"Not long after that I entered the seminary and quit competing but continued training, starting a weight program in the seminary as I had previously done in the Air Force in New Mexico. I didn't see or contact Grimek again for 30 years."
After that long hiatus, Father Schwertley contacted John Grimek again in 1984, and they had a pleasant reunion at the new York building on Ridge Avenue. Surprisingly, Grimek remembered their meeting and correspondence 30 years before. "Wow," Jim thought. "That's quite a memory."
After that, Jim kept in touch with John at least once a year, visiting with John and Angela several times in the 80s and early 90s. Fittingly, he gave John a framed copy of the September, 1945, Strength & Health cover with the magnificent pillar pose which had been his inspiration decades before.
Father Schwertley had been in contact with the Grimeks only two months before and was planning another visit when I informed him of John's death. "I guess our next meeting will have to wait for another time in another world," he mused. "[His] influence will continue here on earth," Jim added.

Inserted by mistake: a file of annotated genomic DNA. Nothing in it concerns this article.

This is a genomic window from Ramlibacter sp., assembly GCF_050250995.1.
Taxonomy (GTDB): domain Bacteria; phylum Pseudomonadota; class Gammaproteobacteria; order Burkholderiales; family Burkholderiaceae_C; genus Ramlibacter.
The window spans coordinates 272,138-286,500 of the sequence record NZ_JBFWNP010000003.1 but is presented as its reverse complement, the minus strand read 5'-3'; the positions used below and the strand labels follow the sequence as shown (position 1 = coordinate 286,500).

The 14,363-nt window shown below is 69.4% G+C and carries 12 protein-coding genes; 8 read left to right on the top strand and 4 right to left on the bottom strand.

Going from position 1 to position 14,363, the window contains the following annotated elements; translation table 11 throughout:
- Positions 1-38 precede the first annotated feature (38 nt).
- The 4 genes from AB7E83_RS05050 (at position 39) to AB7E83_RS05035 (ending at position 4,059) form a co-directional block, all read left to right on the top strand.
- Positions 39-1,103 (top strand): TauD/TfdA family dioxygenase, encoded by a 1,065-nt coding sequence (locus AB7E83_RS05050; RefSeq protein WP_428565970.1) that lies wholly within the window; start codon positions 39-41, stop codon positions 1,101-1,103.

My friend Judge Dan Sawyer, a resident of Shreveport, Louisiana, was in regular contact with John Grimek for more than 26 years. After first telling me that he couldn't possibly put into words all that John meant to him, he did so brilliantly:
"We are all hero oriented. Everyone carries in his mind the image of an ideal and when he sees that person he knows who it is. In my early teens John Grimek represented what I wanted to be. I told him once, `I worked hard enough to have been a John Grimek over and over.' Compared to him I was like a candle at high noon, but I am ten thousand times better for trying. In the process I developed a lifelong quest to become better in every way and there are hundreds more who are better men because he lived.
"He had life in perspective. His achievements, as we know them, were not his goal. He told me, `It seems everything I did turned to muscle, but the gym is not a place to develop the ego, but the place to develop character and health...that is what it is all about.'
"Whatever were his lifetime achievements, his real greatness was that he was kind and thoughtful and one of the finest gentlemen any of us ever knew. The English language has more words than any other, and is known for its precision, yet it still does not contain the words to describe him.
"As the poet said, `The paths of glory lead but to the grave.' However, there will always be a certain magic in the name John Grimek. He still gives us hope, and his life will float forever through time blessing and inspiring those who follow."